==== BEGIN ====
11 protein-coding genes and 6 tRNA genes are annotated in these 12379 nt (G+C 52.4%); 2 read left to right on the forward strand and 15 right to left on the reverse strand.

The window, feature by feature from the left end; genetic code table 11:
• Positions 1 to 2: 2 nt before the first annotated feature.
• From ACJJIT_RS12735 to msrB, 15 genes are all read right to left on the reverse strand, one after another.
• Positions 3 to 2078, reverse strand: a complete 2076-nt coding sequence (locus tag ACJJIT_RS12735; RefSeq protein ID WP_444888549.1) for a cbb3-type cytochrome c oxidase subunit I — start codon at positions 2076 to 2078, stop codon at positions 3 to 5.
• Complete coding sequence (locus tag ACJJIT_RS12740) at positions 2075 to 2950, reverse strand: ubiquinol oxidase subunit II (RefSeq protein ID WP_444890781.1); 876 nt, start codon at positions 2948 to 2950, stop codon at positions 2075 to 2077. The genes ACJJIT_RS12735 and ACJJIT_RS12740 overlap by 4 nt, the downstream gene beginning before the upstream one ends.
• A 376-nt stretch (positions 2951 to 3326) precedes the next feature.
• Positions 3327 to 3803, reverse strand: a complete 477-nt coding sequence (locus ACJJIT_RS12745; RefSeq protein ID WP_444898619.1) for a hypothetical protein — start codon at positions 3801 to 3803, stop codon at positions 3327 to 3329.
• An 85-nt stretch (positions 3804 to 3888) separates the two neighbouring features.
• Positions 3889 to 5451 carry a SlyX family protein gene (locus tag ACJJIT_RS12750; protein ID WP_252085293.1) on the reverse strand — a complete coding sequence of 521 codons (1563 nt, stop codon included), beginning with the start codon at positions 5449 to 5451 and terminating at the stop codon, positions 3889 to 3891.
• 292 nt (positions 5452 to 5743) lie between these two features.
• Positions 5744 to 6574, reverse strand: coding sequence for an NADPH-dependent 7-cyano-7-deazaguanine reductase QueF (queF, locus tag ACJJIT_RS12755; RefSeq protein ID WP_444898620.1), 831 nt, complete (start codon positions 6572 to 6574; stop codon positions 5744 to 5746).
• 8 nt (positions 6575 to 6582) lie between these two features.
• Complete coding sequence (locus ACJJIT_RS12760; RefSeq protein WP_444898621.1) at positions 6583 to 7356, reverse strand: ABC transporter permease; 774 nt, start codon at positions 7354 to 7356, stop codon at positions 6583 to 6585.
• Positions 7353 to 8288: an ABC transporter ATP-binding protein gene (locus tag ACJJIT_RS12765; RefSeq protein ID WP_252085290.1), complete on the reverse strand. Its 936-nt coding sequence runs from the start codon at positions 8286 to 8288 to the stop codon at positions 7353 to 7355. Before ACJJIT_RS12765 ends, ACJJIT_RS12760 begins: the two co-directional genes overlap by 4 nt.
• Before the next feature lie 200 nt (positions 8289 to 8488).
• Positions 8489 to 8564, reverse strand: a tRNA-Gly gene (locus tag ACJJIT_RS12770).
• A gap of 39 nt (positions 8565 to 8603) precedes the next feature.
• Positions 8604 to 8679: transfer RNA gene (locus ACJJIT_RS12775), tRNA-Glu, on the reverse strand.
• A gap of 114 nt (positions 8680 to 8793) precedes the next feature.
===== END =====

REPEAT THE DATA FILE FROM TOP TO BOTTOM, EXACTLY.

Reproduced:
11 protein-coding genes and 6 tRNA genes are annotated in these 12379 nt (G+C 52.4%); 2 read left to right on the forward strand and 15 right to left on the reverse strand.

The window, feature by feature from the left end; genetic code table 11:
• Positions 1 to 2: 2 nt before the first annotated feature.
• From ACJJIT_RS12735 to msrB, 15 genes are all read right to left on the reverse strand, one after another.
• Positions 3 to 2078, reverse strand: a complete 2076-nt coding sequence (locus tag ACJJIT_RS12735; RefSeq protein ID WP_444888549.1) for a cbb3-type cytochrome c oxidase subunit I — start codon at positions 2076 to 2078, stop codon at positions 3 to 5.
• Complete coding sequence (locus tag ACJJIT_RS12740) at positions 2075 to 2950, reverse strand: ubiquinol oxidase subunit II (RefSeq protein ID WP_444890781.1); 876 nt, start codon at positions 2948 to 2950, stop codon at positions 2075 to 2077. The genes ACJJIT_RS12735 and ACJJIT_RS12740 overlap by 4 nt, the downstream gene beginning before the upstream one ends.
• A 376-nt stretch (positions 2951 to 3326) precedes the next feature.
• Positions 3327 to 3803, reverse strand: a complete 477-nt coding sequence (locus ACJJIT_RS12745; RefSeq protein ID WP_444898619.1) for a hypothetical protein — start codon at positions 3801 to 3803, stop codon at positions 3327 to 3329.
• An 85-nt stretch (positions 3804 to 3888) separates the two neighbouring features.
• Positions 3889 to 5451 carry a SlyX family protein gene (locus tag ACJJIT_RS12750; protein ID WP_252085293.1) on the reverse strand — a complete coding sequence of 521 codons (1563 nt, stop codon included), beginning with the start codon at positions 5449 to 5451 and terminating at the stop codon, positions 3889 to 3891.
• 292 nt (positions 5452 to 5743) lie between these two features.
• Positions 5744 to 6574, reverse strand: coding sequence for an NADPH-dependent 7-cyano-7-deazaguanine reductase QueF (queF, locus tag ACJJIT_RS12755; RefSeq protein ID WP_444898620.1), 831 nt, complete (start codon positions 6572 to 6574; stop codon positions 5744 to 5746).
• 8 nt (positions 6575 to 6582) lie between these two features.
• Complete coding sequence (locus ACJJIT_RS12760; RefSeq protein WP_444898621.1) at positions 6583 to 7356, reverse strand: ABC transporter permease; 774 nt, start codon at positions 7354 to 7356, stop codon at positions 6583 to 6585.
• Positions 7353 to 8288: an ABC transporter ATP-binding protein gene (locus tag ACJJIT_RS12765; RefSeq protein ID WP_252085290.1), complete on the reverse strand. Its 936-nt coding sequence runs from the start codon at positions 8286 to 8288 to the stop codon at positions 7353 to 7355. Before ACJJIT_RS12765 ends, ACJJIT_RS12760 begins: the two co-directional genes overlap by 4 nt.
• Before the next feature lie 200 nt (positions 8289 to 8488).
• Positions 8489 to 8564, reverse strand: a tRNA-Gly gene (locus tag ACJJIT_RS12770).
• A gap of 39 nt (positions 8565 to 8603) precedes the next feature.
• Positions 8604 to 8679: transfer RNA gene (locus ACJJIT_RS12775), tRNA-Glu, on the reverse strand.
• A gap of 114 nt (positions 8680 to 8793) precedes the next feature.